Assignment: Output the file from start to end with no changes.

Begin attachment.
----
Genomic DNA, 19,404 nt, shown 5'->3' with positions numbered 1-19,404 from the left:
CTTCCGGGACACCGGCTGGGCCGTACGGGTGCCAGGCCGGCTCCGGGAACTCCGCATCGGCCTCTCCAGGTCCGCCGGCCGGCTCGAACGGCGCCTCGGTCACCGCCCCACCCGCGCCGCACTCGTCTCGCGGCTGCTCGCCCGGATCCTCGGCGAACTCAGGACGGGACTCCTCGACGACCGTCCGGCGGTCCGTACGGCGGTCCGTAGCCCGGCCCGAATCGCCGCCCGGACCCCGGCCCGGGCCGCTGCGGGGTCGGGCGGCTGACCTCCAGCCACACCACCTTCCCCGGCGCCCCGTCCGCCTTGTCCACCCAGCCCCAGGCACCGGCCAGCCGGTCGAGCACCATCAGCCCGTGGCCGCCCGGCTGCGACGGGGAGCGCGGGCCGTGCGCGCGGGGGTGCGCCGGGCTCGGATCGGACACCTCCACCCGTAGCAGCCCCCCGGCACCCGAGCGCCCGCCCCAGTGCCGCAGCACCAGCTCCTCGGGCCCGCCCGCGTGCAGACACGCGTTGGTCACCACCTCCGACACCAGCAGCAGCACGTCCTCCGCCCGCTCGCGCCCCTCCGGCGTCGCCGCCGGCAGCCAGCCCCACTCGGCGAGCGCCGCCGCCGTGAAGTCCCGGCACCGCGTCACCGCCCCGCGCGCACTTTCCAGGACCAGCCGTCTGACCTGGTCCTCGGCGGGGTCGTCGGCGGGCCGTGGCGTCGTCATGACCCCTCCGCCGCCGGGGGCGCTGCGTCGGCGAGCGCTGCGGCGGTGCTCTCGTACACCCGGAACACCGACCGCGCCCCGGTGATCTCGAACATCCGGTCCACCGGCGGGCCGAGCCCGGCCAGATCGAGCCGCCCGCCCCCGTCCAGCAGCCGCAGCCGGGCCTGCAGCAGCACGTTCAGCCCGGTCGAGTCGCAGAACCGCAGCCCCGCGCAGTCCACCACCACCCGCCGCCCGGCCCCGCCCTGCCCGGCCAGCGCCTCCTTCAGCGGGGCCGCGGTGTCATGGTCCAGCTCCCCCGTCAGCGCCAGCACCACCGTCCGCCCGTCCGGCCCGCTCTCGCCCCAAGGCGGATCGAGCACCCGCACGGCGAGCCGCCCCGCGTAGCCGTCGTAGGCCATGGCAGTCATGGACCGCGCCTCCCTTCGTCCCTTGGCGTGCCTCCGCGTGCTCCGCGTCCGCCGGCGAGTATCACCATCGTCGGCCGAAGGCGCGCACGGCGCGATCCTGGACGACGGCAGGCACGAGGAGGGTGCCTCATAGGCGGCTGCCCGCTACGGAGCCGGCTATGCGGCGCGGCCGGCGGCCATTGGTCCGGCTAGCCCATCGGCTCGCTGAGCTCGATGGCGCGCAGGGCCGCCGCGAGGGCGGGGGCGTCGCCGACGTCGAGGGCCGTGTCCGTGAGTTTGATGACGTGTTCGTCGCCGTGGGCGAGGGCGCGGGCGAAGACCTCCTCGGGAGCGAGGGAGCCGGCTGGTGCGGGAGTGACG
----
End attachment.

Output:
Genomic DNA, 19,404 nt, shown 5'->3' with positions numbered 1-19,404 from the left:
CTTCCGGGACACCGGCTGGGCCGTACGGGTGCCAGGCCGGCTCCGGGAACTCCGCATCGGCCTCTCCAGGTCCGCCGGCCGGCTCGAACGGCGCCTCGGTCACCGCCCCACCCGCGCCGCACTCGTCTCGCGGCTGCTCGCCCGGATCCTCGGCGAACTCAGGACGGGACTCCTCGACGACCGTCCGGCGGTCCGTACGGCGGTCCGTAGCCCGGCCCGAATCGCCGCCCGGACCCCGGCCCGGGCCGCTGCGGGGTCGGGCGGCTGACCTCCAGCCACACCACCTTCCCCGGCGCCCCGTCCGCCTTGTCCACCCAGCCCCAGGCACCGGCCAGCCGGTCGAGCACCATCAGCCCGTGGCCGCCCGGCTGCGACGGGGAGCGCGGGCCGTGCGCGCGGGGGTGCGCCGGGCTCGGATCGGACACCTCCACCCGTAGCAGCCCCCCGGCACCCGAGCGCCCGCCCCAGTGCCGCAGCACCAGCTCCTCGGGCCCGCCCGCGTGCAGACACGCGTTGGTCACCACCTCCGACACCAGCAGCAGCACGTCCTCCGCCCGCTCGCGCCCCTCCGGCGTCGCCGCCGGCAGCCAGCCCCACTCGGCGAGCGCCGCCGCCGTGAAGTCCCGGCACCGCGTCACCGCCCCGCGCGCACTTTCCAGGACCAGCCGTCTGACCTGGTCCTCGGCGGGGTCGTCGGCGGGCCGTGGCGTCGTCATGACCCCTCCGCCGCCGGGGGCGCTGCGTCGGCGAGCGCTGCGGCGGTGCTCTCGTACACCCGGAACACCGACCGCGCCCCGGTGATCTCGAACATCCGGTCCACCGGCGGGCCGAGCCCGGCCAGATCGAGCCGCCCGCCCCCGTCCAGCAGCCGCAGCCGGGCCTGCAGCAGCACGTTCAGCCCGGTCGAGTCGCAGAACCGCAGCCCCGCGCAGTCCACCACCACCCGCCGCCCGGCCCCGCCCTGCCCGGCCAGCGCCTCCTTCAGCGGGGCCGCGGTGTCATGGTCCAGCTCCCCCGTCAGCGCCAGCACCACCGTCCGCCCGTCCGGCCCGCTCTCGCCCCAAGGCGGATCGAGCACCCGCACGGCGAGCCGCCCCGCGTAGCCGTCGTAGGCCATGGCAGTCATGGACCGCGCCTCCCTTCGTCCCTTGGCGTGCCTCCGCGTGCTCCGCGTCCGCCGGCGAGTATCACCATCGTCGGCCGAAGGCGCGCACGGCGCGATCCTGGACGACGGCAGGCACGAGGAGGGTGCCTCATAGGCGGCTGCCCGCTACGGAGCCGGCTATGCGGCGCGGCCGGCGGCCATTGGTCCGGCTAGCCCATCGGCTCGCTGAGCTCGATGGCGCGCAGGGCCGCCGCGAGGGCGGGGGCGTCGCCGACGTCGAGGGCCGTGTCCGTGAGTTTGATGACGTGTTCGTCGCCGTGGGCGAGGGCGCGGGCGAAGACCTCCTCGGGAGCGAGGGAGCCGGCTGGTGCGGGAGTGACG